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Shia Uprising: Naomi Klein and Andrew Stern in Baghdad
by Naomi Klein/Andrew Stern (expectresistance [at] yahoo.com)
Tuesday Apr 6th, 2004 12:01 AM
The battle the US wants to provoke:
Bremer is deliberately pushing Iraq's Shia south into all-out chaos

Story: Naomi Klein
Photos: Andrew Stern

**free usage for the Indymedia network. All others please contact me to use these photos for web or print.
newspaper-1.jpg
I heard the sound of freedom in Baghdad's Firdos Square, the famous plaza where the statue of Saddam Hussein was toppled one year ago. It sounds like machine-gun fire.

On Sunday, Iraqi soldiers, trained and controlled by coalition forces, opened fire on a demonstration here. As the protesters returned to their homes in the poor neighbourhood of Sadr City, the US army followed with tanks, helicopters and planes, firing at random on homes, shops, streets, even ambulances. According to local hospitals, 47 people were killed and many more injured. In Najaf, the day was also bloody: 20 demonstrators dead, more than 150 injured.

In Sadr City yesterday, funeral marches passed by US military tanks and the hospitals were overflowing with the injured. By afternoon, clashes had resumed.

Make no mistake: this is not the "civil war" that Washington has been predicting will break out between Sunnis, Shias and Kurds. Rather, it is a war provoked by the US occupation authority and waged by its forces against the growing number of Shia who support Moqtada al-Sadr.

Sadr is the younger, more radical rival of the Grand Ayatollah Ali al-Sistani and portrayed by his supporters as a cross between Ayatollah Khomeini and Che Guevara. He blames the US for attacks on civilians; compares the US occupation chief, Paul Bremer, to Saddam Hussein; aligns himself with Hamas and Hizbullah; and has called for a jihad against the controversial interim constitution. His Iraq might look a lot like Iran.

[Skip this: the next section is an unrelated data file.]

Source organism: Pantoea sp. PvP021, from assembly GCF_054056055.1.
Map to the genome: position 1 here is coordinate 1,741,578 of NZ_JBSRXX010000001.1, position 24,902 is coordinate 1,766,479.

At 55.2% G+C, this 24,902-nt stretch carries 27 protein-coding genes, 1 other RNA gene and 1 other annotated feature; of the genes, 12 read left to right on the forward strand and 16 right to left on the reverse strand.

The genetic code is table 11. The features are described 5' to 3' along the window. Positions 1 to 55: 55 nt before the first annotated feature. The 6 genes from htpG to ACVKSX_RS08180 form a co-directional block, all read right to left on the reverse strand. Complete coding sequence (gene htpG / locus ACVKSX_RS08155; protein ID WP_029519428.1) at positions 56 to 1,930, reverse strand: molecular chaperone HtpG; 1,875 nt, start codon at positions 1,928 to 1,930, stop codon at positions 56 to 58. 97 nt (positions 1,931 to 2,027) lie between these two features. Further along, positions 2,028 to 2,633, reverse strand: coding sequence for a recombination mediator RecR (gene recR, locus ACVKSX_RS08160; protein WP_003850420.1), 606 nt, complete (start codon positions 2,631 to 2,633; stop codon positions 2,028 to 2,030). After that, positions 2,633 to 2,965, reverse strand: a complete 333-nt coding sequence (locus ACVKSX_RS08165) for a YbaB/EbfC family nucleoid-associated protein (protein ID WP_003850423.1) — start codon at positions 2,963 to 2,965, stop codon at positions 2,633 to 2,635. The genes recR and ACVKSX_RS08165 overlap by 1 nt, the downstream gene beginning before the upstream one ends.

And it's a message with a market. With Sistani concentrating on lobbying the UN rather than on confronting the US-led occupation, many Shia are turning to the more militant tactics preached by Sadr. Some have joined the Mahdi, his black-clad army, which claims hundreds of thousands of members.

At first, Bremer responded to Sadr's growing strength by ignoring him; now he is attempting to provoke him into all-out battle. The trouble began when he closed down Sadr's newspaper last week, sparking a wave of peaceful demonstrations. On Saturday, Bremer raised the stakes further by sending coalition forces to surround Sadr's house near Najaf and arrest his communications officer.

Predictably, the arrest sparked immediate protests in Baghdad, which the Iraqi army responded to by opening fire and allegedly killing three people. At the end of the day on Sunday, Sadr called on his supporters to stop staging demonstrations and urged them to employ unnamed "other ways" to resist the occupation - a statement many interpreted as a call to arms.

On the surface, this chain of events is mystifying. With the so-called Sunni triangle in flames after the gruesome Falluja attacks, why is Bremer pushing the comparatively calm Shia south into battle?

Here's one possible answer: Washington has given up on its plans to hand over power to an interim Iraqi government on June 30, and is creating the chaos it needs to declare the handover impossible. A continued occupation will be bad news for George Bush on the campaign trail, but not as bad as if the hand-over happens and the country erupts, an increasingly likely scenario given the widespread rejection of the legitimacy of the interim constitution and the US- appointed governing council.

But by sending the new Iraqi army to fire on the people they are supposed to be protecting, Bremer has destroyed what slim hope they had of gaining credibility with an already highly mistrustful population. On Sunday, before storming the unarmed demonstrators, the soldiers could be seen pulling on ski masks, so they would not be recognised in their neighbourhoods later.

The coalition provisional authority is increasingly being compared on the streets to Saddam, who also didn't much like peaceful protests, or critical newspapers.